A New Twist in the COVID’s story: Antibodies Gone Rogue


Researchers have stumbled upon a surprising discovery that could hold the key to unlocking some of the mysteries surrounding COVID-19 and the lingering effects known as long COVID (Figure 1). This new understanding may pave the way for the development of more effective treatments for both the acute and long-term complications of COVID-19, potentially impacting the fight against other viruses as well.

Figure 1: Schematic diagram illustrating the hypothesis underlying the study. The SARS-CoV-2 spike protein RBD binds ACE2 on the surface of potential host cells. The RBD has a partial negative image of ACE2. Some antibodies against the RBD may then have a conformation sufficiently like ACE2 to have proteolytic activity similar to the proteolytic activity of ACE2. The hypothesis further suggests that the catalytic activity of some antibodies will have a substrate specificity like ACE2, but because the negative image of RBD present antibodies is imperfect, some antibodies with proteolytic activity will have an altered substrate specificity, potentially affecting multiple proteolytic regulatory cascades.

The study reveals that in some individuals, the body’s response to COVID-19 infection may involve the production of antibodies that mimic enzymes. Enzymes are naturally occurring proteins that play a crucial role in regulating vital bodily functions like blood pressure, blood clotting, and inflammation. While antibodies typically act to neutralize invaders like viruses, these “rogue” enzyme-mimicking antibodies, termed “abzymes,” have the potential to disrupt these critical processes.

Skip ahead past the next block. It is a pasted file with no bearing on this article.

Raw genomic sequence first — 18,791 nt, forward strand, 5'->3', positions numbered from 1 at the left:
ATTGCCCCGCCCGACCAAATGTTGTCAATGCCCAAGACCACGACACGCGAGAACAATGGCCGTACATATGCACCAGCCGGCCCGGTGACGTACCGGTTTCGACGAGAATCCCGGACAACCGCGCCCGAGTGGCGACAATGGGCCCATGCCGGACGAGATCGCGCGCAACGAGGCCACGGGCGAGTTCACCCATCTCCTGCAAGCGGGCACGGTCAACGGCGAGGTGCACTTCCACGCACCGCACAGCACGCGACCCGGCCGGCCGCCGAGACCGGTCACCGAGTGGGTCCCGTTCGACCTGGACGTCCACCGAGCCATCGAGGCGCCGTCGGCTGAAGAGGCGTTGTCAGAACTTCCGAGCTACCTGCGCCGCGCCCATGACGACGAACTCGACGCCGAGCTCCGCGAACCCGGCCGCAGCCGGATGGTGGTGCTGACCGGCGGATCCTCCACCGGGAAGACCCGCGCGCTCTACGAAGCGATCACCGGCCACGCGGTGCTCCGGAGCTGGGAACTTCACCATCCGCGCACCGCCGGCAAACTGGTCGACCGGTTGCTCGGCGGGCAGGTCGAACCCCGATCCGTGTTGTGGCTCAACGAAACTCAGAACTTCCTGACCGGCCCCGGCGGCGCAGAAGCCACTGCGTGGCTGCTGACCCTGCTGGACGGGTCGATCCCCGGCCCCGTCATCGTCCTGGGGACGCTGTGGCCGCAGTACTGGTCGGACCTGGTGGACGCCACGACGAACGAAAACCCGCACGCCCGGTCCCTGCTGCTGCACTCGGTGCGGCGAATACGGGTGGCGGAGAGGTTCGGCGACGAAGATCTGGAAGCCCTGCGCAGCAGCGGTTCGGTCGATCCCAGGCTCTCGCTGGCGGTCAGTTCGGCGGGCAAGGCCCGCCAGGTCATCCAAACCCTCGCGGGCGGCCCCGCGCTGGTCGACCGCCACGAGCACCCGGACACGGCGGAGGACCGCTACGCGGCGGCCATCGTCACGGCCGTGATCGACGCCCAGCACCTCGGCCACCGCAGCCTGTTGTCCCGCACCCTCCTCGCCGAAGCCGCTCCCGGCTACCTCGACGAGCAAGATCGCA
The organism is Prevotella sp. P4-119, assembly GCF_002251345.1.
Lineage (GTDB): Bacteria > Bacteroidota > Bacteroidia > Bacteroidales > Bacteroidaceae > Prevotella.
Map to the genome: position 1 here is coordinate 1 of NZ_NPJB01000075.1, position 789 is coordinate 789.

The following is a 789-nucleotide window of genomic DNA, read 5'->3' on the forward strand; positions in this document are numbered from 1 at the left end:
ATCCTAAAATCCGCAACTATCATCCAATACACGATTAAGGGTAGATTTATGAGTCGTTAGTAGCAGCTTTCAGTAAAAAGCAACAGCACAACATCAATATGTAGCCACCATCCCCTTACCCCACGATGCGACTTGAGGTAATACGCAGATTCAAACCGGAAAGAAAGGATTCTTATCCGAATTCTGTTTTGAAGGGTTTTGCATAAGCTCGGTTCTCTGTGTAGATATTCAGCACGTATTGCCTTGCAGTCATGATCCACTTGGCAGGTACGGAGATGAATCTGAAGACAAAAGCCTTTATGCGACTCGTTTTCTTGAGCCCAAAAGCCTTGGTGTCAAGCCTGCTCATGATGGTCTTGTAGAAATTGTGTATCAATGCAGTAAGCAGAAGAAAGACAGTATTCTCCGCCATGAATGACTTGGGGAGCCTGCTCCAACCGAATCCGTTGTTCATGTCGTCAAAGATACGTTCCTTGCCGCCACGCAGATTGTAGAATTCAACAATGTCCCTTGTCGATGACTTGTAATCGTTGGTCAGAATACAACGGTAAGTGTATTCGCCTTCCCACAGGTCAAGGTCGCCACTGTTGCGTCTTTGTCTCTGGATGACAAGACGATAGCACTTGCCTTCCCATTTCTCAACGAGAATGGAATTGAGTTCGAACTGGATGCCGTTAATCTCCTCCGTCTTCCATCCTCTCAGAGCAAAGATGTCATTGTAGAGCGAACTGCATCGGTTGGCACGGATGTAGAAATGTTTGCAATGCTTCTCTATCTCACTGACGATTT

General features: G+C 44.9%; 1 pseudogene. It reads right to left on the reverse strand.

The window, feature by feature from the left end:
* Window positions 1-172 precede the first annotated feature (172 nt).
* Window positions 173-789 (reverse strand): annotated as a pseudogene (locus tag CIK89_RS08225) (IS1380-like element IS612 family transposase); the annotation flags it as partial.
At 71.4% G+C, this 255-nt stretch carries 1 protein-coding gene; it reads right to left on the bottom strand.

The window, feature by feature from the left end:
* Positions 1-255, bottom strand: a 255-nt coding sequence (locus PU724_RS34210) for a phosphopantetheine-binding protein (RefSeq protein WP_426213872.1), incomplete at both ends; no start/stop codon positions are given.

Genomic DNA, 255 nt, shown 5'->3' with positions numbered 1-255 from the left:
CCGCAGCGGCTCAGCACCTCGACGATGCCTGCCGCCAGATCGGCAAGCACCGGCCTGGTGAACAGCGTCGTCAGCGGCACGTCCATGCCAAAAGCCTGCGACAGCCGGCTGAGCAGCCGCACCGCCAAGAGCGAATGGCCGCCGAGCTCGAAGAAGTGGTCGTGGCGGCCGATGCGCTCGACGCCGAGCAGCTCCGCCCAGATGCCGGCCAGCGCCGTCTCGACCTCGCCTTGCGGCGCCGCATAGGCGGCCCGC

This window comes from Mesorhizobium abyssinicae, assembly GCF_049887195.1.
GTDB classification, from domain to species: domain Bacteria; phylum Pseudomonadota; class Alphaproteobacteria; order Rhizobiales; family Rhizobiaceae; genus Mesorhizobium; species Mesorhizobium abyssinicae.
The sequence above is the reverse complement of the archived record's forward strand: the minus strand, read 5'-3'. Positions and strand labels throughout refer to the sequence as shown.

This discovery presents an exciting opportunity for treatment development. If doctors can identify and target these abzymes, they may be able to neutralize their unwanted effects. This could be a game-changer, particularly for patients experiencing severe symptoms or long COVID with its often-debilitating and poorly understood characteristics. Rather than simply managing symptoms, doctors could potentially address the root cause by targeting the abzymes directly.

The research team sheds light on a possible explanation for the long-lasting effects of COVID-19. They hypothesize that abzymes might be responsible for some of the long COVID symptoms, particularly those related to blood clotting and inflammation. Certain systems in the body, including blood coagulation and the “complement system,” rely on enzymes to activate proteins and regulate their function. If long COVID patients produce abzymes that disrupt these enzyme functions, it could explain why these symptoms persist even after the initial infection has cleared. This theory could also hold clues for understanding rare side effects observed in some COVID-19 vaccinations.

While the initial study results are promising, further research is needed to solidify the connection between abzymes and COVID-19 complications. The researchers plan to study purified forms of these enzyme-like antibodies to understand their mechanisms in greater detail. Additionally, comparing patients who develop long COVID with those who don’t could provide valuable insights.

Journal article: Song, Y., et al. 2024. ACE-2-like enzymatic activity is associated with immunoglobulin in COVID-19 patients. mBio.

Summary by Stefan Botha

International Union of Immunological SocietiesUniversity of South AfricaInstitute of Infectious Disease and Molecular MedicineElizabeth Glazer Pediatric Aids Foundation